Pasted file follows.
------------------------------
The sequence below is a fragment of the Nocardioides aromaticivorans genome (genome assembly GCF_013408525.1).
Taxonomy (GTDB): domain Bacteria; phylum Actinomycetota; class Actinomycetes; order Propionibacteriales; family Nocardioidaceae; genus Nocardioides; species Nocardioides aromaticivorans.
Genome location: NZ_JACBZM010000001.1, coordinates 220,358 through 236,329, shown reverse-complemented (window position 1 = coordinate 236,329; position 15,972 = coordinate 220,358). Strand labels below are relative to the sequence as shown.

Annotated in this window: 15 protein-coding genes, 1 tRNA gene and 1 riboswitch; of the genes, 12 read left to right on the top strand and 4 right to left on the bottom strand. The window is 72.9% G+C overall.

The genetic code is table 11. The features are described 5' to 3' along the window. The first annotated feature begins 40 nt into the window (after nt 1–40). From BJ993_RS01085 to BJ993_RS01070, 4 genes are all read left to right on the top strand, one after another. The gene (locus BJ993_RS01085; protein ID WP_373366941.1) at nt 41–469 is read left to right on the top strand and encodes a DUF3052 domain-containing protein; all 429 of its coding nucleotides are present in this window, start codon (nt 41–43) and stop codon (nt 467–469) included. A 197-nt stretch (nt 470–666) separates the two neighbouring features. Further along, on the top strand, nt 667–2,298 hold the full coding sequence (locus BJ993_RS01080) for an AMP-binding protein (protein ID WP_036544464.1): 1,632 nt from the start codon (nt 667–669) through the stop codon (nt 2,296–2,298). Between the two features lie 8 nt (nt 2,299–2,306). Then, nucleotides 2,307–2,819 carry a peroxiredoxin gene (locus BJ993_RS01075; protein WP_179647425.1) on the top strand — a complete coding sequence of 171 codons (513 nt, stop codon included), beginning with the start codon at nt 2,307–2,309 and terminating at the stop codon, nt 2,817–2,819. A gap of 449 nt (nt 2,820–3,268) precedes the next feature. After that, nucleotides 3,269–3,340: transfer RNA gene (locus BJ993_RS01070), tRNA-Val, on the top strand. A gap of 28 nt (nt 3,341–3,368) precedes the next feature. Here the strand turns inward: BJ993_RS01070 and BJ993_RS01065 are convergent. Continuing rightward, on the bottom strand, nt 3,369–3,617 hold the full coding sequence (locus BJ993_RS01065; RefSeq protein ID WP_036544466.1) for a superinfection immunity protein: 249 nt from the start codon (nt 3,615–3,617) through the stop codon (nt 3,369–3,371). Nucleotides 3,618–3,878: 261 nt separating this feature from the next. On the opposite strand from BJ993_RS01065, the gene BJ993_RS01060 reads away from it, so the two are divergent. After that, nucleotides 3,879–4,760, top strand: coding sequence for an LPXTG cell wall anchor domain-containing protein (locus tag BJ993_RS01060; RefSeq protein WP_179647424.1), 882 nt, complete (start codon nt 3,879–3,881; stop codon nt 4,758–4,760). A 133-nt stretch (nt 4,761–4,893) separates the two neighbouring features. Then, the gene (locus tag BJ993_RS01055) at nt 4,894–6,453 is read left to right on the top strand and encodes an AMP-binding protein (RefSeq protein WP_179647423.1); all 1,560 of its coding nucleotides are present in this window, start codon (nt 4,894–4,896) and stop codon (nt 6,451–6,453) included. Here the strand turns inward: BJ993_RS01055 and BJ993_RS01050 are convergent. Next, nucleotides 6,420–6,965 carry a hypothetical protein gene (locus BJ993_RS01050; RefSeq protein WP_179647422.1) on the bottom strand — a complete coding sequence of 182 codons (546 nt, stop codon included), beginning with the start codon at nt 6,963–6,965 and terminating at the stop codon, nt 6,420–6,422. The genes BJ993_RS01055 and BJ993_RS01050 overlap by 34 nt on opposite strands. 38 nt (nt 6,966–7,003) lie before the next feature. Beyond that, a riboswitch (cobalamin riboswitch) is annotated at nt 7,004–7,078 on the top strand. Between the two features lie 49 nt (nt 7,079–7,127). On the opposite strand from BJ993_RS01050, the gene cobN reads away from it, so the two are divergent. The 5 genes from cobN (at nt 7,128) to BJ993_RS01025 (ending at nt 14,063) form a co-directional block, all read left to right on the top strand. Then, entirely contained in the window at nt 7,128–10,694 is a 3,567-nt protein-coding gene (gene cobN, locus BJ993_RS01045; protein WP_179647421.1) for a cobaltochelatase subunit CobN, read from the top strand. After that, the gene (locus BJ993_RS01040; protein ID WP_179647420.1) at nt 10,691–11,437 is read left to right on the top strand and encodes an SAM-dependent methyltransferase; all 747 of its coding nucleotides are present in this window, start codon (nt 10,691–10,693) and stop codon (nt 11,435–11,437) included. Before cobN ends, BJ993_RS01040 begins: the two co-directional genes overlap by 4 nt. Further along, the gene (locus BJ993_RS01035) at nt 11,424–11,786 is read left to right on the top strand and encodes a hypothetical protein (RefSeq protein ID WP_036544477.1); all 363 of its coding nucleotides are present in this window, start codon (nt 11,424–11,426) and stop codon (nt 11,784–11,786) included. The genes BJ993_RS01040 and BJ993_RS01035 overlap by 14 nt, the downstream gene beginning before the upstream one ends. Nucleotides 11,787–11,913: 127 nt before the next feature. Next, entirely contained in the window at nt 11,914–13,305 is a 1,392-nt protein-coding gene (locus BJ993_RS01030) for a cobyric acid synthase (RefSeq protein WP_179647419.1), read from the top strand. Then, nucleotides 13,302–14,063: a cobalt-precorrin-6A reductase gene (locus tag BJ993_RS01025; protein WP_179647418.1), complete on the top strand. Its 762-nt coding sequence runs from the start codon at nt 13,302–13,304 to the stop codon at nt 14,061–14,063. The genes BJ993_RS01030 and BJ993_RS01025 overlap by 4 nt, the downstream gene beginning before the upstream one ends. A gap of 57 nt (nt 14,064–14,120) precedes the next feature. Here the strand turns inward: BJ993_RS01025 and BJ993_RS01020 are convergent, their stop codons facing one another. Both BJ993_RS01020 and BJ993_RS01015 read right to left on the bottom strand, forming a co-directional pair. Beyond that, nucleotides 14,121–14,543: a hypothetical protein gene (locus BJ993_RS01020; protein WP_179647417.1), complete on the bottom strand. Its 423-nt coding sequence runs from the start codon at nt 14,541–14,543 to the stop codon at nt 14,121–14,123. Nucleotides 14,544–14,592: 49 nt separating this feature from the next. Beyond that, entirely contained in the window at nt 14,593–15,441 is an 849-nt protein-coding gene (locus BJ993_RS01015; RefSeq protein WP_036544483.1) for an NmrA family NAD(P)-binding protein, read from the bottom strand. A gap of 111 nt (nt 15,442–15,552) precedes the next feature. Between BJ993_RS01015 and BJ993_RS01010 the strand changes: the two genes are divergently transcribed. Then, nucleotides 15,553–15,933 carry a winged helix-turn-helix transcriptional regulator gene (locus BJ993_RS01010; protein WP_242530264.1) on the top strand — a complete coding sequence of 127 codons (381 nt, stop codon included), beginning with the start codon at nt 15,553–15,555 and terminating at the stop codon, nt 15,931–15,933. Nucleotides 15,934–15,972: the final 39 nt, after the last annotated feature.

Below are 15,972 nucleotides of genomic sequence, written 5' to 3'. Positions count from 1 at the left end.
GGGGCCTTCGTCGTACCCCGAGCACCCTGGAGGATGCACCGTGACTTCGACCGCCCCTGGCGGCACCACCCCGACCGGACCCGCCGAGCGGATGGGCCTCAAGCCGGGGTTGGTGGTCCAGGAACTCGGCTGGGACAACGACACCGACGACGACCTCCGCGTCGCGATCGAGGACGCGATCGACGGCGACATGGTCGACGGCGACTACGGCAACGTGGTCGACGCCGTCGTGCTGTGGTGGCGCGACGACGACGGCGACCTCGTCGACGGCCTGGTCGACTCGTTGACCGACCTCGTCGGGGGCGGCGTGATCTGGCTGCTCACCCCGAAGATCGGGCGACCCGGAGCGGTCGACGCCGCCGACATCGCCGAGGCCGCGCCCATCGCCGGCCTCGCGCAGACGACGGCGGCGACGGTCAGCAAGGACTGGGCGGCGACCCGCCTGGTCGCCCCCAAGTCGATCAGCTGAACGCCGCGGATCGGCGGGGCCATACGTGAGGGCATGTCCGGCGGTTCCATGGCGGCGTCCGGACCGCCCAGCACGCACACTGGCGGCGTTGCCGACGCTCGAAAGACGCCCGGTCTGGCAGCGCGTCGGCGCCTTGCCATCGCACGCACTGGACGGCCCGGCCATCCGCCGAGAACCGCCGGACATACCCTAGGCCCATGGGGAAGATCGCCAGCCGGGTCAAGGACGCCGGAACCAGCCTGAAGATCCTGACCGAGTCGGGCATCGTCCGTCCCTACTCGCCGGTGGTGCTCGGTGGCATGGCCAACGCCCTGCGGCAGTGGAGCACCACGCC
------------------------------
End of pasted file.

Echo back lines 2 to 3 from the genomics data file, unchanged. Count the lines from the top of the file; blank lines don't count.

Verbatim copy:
Taxonomy (GTDB): domain Bacteria; phylum Actinomycetota; class Actinomycetes; order Propionibacteriales; family Nocardioidaceae; genus Nocardioides; species Nocardioides aromaticivorans.
Genome location: NZ_JACBZM010000001.1, coordinates 220,358 through 236,329, shown reverse-complemented (window position 1 = coordinate 236,329; position 15,972 = coordinate 220,358). Strand labels below are relative to the sequence as shown.